‪Castle Shikigami ‬ Shikigami no Shiro

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  1. seiji

    seiji Member

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    Castle Shikigami Shikigami no Shiro
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    Shikigami no Shiro II
    [​IMG]
    North American PS2 boxart​
    Developer(s)
    Alfa System
    Publisher(s)
    Kids Station, Taito, SourceNext, XS Games, Play It Games
    Platform(s)
    Arcade, Dreamcast, GameCube, PlayStation 2, Xbox, Windows
    Release date(s)
    Arcade
    GameCube
    • JP October 24, 2003[1]
    PlayStation 2
    • JP January 29, 2004[2]
    • NA November 17, 2004[3]
    • PAL October 7, 2005[4]
    Dreamcast
    • JP March 25, 2004[5]
    Xbox
    • JP April 15, 2004[6]
    Microsoft Windows
    • JP September 13, 2004[7]
    Genre(s)
    Scrolling shooter
    Mode(s)
    Single-player, multiplayer
    Rating(s)
    Shikigami no Shiro II (式神の城II) is a vertical scrolling shooter arcade game which uses the Sega NAOMI arcade system board.[8] It was subsequently ported in Japan to the Nintendo GameCube, and then later to Dreamcast, PlayStation 2, Xbox and Windows PCs. The game was also released in North America on the PlayStation 2 by XS Games as Castle Shikigami 2, and in Europe as Castle Shikigami 2: War of the Worlds. XS Games released its prequel as well, under the name of Mobile Light Force 2.
    Contents [hide] ​
    • 1 Story
    • 2 Gameplay
      • 2.1 Tension Bonus System
      • 2.2 Options
    • 3 Story
      • 3.1 Characters
      • 3.2 Differences
    • 4 Merchandise
    • 5 Translation
      • 5.1 Reception
    • 6 Sequels
    • 7 References
    • 8 External links
    [edit]
    Story
    In the beginning of the story, a giant castle appeared from above the city of Tokyo. At 40 km, the ship-shaped castle was known as Nejireta castle. The battle of mankind and gods is about to begin.
    [edit]
    Gameplay
    The game mechanisms are generally carried over from the original Shikigami No Shiro, with the addition of more playable characters.
    The game consists of five stages, each with two parts, with a boss at the end of each part. At the end of each stage, dialogue between the player character(s) and the bosses are shown in cut scenes; a unique sequence of dialogue is shown for every different character or combination of two characters.
    Each character has a primary weapon, used by tapping or holding one firing button; holding the button for more than a few seconds, however, will switch to the character's secondary "Shikigami" weapon. This tends to be more powerful, but limited in range or utility, and also slows character movement. Each character's weapons are different, sometimes dramatically, in terms of pattern and power; in addition, each Shikigami weapon is available in one of two modes, chosen at the start of each new game. Bombs are also available, and each character's bombs function differently as well.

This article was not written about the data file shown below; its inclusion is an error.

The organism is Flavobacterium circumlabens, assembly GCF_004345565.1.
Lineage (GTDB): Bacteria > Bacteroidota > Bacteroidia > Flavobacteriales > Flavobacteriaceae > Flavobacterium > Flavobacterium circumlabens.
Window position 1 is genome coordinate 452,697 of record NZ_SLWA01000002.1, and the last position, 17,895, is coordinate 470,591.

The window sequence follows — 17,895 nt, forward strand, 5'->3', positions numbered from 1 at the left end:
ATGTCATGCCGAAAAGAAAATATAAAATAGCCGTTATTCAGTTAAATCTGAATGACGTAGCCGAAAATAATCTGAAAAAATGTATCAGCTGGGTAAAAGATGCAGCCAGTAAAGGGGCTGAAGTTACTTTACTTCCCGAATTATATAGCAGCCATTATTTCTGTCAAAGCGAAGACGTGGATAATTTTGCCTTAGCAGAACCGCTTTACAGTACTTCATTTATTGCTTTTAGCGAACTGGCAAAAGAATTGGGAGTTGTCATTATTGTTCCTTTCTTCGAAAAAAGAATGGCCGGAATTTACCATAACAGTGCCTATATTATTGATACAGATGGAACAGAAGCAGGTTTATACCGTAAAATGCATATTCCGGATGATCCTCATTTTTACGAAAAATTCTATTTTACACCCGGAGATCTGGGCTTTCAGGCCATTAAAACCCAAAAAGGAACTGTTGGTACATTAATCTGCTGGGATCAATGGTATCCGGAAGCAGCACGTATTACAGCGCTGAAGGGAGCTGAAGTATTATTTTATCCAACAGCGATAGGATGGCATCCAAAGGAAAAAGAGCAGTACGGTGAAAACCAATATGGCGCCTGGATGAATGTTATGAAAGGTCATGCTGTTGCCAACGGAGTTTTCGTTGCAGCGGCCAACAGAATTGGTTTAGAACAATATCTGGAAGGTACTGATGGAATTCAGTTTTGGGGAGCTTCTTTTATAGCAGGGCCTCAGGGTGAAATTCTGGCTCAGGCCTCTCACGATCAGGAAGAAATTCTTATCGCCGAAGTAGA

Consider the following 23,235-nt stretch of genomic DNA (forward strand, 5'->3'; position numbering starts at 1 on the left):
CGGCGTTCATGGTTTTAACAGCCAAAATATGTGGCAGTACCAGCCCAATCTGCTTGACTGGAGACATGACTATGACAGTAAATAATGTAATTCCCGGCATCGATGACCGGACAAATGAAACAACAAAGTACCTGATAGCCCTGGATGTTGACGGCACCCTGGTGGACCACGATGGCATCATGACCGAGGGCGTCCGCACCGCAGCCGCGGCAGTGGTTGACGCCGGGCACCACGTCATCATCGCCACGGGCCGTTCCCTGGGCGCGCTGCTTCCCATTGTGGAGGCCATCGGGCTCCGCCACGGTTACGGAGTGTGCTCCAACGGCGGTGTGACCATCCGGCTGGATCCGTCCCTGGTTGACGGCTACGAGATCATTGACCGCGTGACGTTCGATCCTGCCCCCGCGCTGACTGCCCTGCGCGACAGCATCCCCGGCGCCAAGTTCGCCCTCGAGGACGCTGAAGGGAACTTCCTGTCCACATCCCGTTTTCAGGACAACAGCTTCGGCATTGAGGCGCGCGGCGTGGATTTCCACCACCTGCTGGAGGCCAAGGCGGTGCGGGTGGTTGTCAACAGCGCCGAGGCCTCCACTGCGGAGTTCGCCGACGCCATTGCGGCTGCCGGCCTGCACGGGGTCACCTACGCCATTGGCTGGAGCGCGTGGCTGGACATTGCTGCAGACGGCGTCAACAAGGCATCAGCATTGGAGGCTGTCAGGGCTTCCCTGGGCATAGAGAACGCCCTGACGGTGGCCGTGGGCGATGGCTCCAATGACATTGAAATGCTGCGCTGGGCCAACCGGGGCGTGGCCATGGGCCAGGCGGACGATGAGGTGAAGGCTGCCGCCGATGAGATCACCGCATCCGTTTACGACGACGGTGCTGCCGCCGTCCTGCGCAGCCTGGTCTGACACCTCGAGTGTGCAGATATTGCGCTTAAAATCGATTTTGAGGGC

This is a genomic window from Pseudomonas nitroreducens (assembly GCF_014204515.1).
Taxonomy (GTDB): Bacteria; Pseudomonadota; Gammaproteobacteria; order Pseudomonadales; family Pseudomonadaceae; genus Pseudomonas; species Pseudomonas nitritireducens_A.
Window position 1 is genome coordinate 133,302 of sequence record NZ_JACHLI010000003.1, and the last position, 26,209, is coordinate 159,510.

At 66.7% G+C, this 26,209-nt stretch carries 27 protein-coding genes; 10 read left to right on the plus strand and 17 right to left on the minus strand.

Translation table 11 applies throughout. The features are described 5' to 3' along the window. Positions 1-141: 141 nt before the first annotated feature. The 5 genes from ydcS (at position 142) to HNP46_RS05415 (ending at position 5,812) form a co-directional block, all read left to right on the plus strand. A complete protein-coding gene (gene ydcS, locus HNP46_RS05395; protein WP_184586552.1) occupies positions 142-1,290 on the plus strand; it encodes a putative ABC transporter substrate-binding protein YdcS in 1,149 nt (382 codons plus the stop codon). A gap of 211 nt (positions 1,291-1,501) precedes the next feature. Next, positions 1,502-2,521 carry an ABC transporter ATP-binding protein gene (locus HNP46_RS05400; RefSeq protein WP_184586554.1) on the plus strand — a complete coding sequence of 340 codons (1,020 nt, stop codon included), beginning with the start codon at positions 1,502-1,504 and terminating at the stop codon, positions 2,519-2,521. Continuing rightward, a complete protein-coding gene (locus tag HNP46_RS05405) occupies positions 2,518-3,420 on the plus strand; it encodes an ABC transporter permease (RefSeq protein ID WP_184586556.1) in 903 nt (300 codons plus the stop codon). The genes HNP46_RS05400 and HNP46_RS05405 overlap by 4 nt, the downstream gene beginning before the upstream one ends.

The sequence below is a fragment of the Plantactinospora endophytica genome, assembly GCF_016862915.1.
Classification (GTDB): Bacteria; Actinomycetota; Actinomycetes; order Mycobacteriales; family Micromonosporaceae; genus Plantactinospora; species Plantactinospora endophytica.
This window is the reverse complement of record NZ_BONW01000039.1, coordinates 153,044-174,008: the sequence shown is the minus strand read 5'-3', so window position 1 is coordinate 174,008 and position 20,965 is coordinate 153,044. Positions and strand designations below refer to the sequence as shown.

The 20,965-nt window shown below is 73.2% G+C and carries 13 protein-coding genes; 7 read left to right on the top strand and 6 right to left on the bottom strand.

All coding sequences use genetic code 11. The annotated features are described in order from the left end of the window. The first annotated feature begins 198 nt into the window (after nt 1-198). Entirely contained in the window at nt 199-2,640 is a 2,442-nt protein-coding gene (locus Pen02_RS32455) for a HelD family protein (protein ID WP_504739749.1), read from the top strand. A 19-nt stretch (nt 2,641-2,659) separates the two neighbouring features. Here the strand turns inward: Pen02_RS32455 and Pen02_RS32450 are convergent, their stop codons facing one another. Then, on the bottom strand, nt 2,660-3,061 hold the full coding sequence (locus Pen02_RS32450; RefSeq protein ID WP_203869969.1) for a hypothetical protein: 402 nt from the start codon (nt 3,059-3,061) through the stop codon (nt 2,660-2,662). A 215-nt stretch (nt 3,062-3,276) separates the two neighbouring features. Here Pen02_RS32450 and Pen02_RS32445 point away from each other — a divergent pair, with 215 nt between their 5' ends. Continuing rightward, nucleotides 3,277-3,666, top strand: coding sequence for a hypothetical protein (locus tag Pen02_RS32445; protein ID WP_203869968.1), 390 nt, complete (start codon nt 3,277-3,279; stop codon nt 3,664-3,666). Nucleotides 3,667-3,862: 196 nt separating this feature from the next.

The leveling up of weapons from the original game is the only mechanic eliminated in the sequel.
    [edit]
    Tension Bonus System
    As with many shooters, the game places emphasis on obtaining high scores, which is facilitated by the Tension Bonus System (TBS). The TBS causes a player's score received to multiply, by factors of up to eight times, based on the player character's proximity to enemy bullets or enemies themselves; this is characteristic of the "grazing" mechanics found in games of the bullet hell genre. By staying close to hazardous objects, multipliers can be maintained for extended periods of time. In addition, destroyed enemies release coins that give extra points, which are also affected by the multiplier.
    The player's weapons also play a part in the TBS; when the multiplier is at maximum, the primary weapon increases in power and range for as long as this is maintained. In addition, coins released by enemies destroyed with the Shikigami weapon are automatically collected.
    [edit]
    Options
    Five difficulty levels are available, for both the regular game and the "extreme mode", in which enemies release additional fire when destroyed.
    An alternate soundtrack, "S2MIX", is also available. The original soundtrack has been completely replaced in the European PS2 release.








     
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